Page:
Local News

Advances in technology mean less privacy

Posted June 16, 2010

— It's a relatively new phenomenon – video becoming an instant story and, thanks to the Internet, being seen around the world.

This week, North Carolina Democrat Bob Etheridge was caught on camera in a confrontation with two men on a Washington, D.C., street in which he grabs one of their wrists and then grabs one of them around the neck.

The video was posted on YouTube and various other websites earlier this week, and since then, it has been viewed millions of times.

Outrage over Etheridge’s response to the camera prompted a protest outside the congressman's Raleigh office Wednesday.

"I kept watching that video over and over," protester Randy Dye said. "Bob Etheridge – he could have easily said no comment and walked on."

Advances in technology are allowing people to more easily capture moments, such as the Etheridge confrontation, on photo and video with their cell phones and then easily post it on social networking websites such as YouTube, Facebook and Twitter.

"It's a lot like Big Brother," said social media expert Hudson Haines. "You do have to be aware. Everything you do, somebody can see it, for sure."

Haines is an account executive with Raleigh Internet marketing firm Fragment. Although social networking sites allow everyone a chance to express their opinions, he says that might not always be a good thing.

"You could lose a job or be denied a job because of something that went up on YouTube or Facebook," Haines said. "At some point, I think it's going to be important for people who are in the public eye to hire companies who monitor what's being said about you."

Law enforcement agencies are also learning to deal with the trend.

This week, video of a Seattle police officer in a confrontation with two women on the street made national news after it was posted on YouTube.

And last month, video of New Hanover County sheriff's deputies using a stun gun on a streaker in Wrightsville Beach also ended up on the Internet and in the news.

Wake County Sheriff Donnie Harrison says more and more people locally are using their cell phones to record arrests that occur in public and that more people submitting complaints are using video.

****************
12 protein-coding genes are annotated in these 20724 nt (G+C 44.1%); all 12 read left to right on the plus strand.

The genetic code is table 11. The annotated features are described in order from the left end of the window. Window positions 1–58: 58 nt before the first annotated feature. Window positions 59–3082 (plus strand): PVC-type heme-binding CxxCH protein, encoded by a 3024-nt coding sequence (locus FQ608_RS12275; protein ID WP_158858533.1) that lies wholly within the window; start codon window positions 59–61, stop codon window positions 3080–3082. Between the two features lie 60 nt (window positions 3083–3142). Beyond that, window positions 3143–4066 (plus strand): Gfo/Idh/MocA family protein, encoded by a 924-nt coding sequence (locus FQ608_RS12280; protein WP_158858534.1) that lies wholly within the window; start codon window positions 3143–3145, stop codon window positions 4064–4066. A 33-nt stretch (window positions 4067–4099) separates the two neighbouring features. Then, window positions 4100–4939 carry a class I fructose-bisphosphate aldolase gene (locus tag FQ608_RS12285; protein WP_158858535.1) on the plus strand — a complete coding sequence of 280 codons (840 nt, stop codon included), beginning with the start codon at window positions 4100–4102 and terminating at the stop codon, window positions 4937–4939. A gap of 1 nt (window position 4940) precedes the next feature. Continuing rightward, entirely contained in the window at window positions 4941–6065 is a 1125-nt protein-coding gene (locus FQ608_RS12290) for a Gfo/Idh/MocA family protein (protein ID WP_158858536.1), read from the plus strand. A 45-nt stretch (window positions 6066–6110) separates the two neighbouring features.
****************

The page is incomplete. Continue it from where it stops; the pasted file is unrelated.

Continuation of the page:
"When we're doing our job, we shouldn't have anything to worry about," Harrison said. "That's why I wish we had cameras in every car that we have. We have so many complaints that come in that are false. It helps us."



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  • tjdebord Jun 17, 2010

    There should be no expectation of privacy if you are out in public. How difficult is that to understand.

  • EvilSithLord Jun 17, 2010

    It makes you wonder how many more charlatans like Uncle Bob get away with it because there is not a camera within striking distance.

  • clayt85 Jun 17, 2010

    Sure, Etheridge should have known better. But these idiots were walking down the street and shoved a camera in his face. If you don't get to act as you please and disregard all journalistic ethics while still believing yourself to be owed some semblance of respect. If you want to be treated like a journalist, act like one. The fact the these guys refused to identify themselves, hiding behind the line that they were "students" shows that they were up to no good anyway.

    If Etheridge had wanted my vote, he would have punched their lights out.

  • dmccall Jun 17, 2010

    Etheridge's actions happened in a PUBLIC SIDEWALK. Perhaps there is a better time than now to bring up the moans about "privacy"

  • ConcernedCitizen3 Jun 17, 2010

    Sheriff Harrison is a real professional. I agree completely with his opinion on the usefulness of video.

  • Mr. Iowa Jun 17, 2010

    The title to this story is incorrect. There was nothing private about what happens on a Washington D.C. street. Instead, advances in technology mean that what you do PUBLICLY is better documented for a more widespread audience.

    If someone was sneaking a camera into his bathroom and video taping him showering and posting that on the internet, THEN you can make the claim that he has lost his privacy (and someone would be going to jail, too).

  • brentf777 Jun 16, 2010

    There's no reason politicians or police SHOULD have anything to worry about as long as they're not overstepping the bounds of their authority. I think what these people are really afraid of is accountability. Politicans and police both regularly behave as they themselves are above the law (and in practice if not paper, to large extent they are). Any tool that enables "We the People" to put a check on their power is a valuable asset in the never ending battle against tyranny. The price of liberty is eternal vigilence. Someone needs to be watching the watchers.